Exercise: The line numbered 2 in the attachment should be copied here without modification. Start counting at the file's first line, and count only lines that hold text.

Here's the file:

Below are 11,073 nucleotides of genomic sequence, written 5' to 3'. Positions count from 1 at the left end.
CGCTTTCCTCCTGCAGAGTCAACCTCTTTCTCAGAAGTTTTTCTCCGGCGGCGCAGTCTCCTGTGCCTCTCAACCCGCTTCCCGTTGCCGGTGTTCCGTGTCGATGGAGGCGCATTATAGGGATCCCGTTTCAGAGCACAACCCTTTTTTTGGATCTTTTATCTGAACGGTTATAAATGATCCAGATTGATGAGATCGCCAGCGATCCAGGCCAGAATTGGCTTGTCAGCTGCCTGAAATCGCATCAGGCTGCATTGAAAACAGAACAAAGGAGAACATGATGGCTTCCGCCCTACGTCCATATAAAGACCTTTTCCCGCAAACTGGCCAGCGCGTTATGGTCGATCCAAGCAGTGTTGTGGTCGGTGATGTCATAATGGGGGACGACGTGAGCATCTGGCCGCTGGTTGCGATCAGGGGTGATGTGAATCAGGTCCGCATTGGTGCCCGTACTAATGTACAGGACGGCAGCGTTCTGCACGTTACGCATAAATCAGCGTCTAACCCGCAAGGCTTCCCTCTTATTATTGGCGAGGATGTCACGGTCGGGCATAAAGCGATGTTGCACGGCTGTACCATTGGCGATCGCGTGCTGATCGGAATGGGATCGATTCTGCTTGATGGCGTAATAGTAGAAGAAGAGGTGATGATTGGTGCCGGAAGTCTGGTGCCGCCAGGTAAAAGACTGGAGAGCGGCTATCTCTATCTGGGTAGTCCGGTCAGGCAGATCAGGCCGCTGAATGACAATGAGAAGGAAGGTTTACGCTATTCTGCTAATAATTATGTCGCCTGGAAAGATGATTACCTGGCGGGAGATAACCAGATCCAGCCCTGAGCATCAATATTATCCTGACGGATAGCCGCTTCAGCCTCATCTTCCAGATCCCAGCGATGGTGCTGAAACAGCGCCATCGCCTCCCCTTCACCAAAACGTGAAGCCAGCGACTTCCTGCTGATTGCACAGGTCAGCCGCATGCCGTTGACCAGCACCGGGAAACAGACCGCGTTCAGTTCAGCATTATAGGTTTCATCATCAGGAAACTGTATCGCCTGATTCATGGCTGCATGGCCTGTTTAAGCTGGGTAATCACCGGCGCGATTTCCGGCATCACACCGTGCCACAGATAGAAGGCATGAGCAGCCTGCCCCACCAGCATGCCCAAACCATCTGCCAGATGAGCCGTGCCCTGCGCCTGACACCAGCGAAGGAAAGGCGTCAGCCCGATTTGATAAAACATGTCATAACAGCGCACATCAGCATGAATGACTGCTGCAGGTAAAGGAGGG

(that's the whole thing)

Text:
CGCTTTCCTCCTGCAGAGTCAACCTCTTTCTCAGAAGTTTTTCTCCGGCGGCGCAGTCTCCTGTGCCTCTCAACCCGCTTCCCGTTGCCGGTGTTCCGTGTCGATGGAGGCGCATTATAGGGATCCCGTTTCAGAGCACAACCCTTTTTTTGGATCTTTTATCTGAACGGTTATAAATGATCCAGATTGATGAGATCGCCAGCGATCCAGGCCAGAATTGGCTTGTCAGCTGCCTGAAATCGCATCAGGCTGCATTGAAAACAGAACAAAGGAGAACATGATGGCTTCCGCCCTACGTCCATATAAAGACCTTTTCCCGCAAACTGGCCAGCGCGTTATGGTCGATCCAAGCAGTGTTGTGGTCGGTGATGTCATAATGGGGGACGACGTGAGCATCTGGCCGCTGGTTGCGATCAGGGGTGATGTGAATCAGGTCCGCATTGGTGCCCGTACTAATGTACAGGACGGCAGCGTTCTGCACGTTACGCATAAATCAGCGTCTAACCCGCAAGGCTTCCCTCTTATTATTGGCGAGGATGTCACGGTCGGGCATAAAGCGATGTTGCACGGCTGTACCATTGGCGATCGCGTGCTGATCGGAATGGGATCGATTCTGCTTGATGGCGTAATAGTAGAAGAAGAGGTGATGATTGGTGCCGGAAGTCTGGTGCCGCCAGGTAAAAGACTGGAGAGCGGCTATCTCTATCTGGGTAGTCCGGTCAGGCAGATCAGGCCGCTGAATGACAATGAGAAGGAAGGTTTACGCTATTCTGCTAATAATTATGTCGCCTGGAAAGATGATTACCTGGCGGGAGATAACCAGATCCAGCCCTGAGCATCAATATTATCCTGACGGATAGCCGCTTCAGCCTCATCTTCCAGATCCCAGCGATGGTGCTGAAACAGCGCCATCGCCTCCCCTTCACCAAAACGTGAAGCCAGCGACTTCCTGCTGATTGCACAGGTCAGCCGCATGCCGTTGACCAGCACCGGGAAACAGACCGCGTTCAGTTCAGCATTATAGGTTTCATCATCAGGAAACTGTATCGCCTGATTCATGGCTGCATGGCCTGTTTAAGCTGGGTAATCACCGGCGCGATTTCCGGCATCACACCGTGCCACAGATAGAAGGCATGAGCAGCCTGCCCCACCAGCATGCCCAAACCATCTGCCAGATGAGCCGTGCCCTGCGCCTGACACCAGCGAAGGAAAGGCGTCAGCCCGATTTGATAAAACATGTCATAACAGCGCACATCAGCATGAATGACTGCTGCAGGTAAAGGAGGG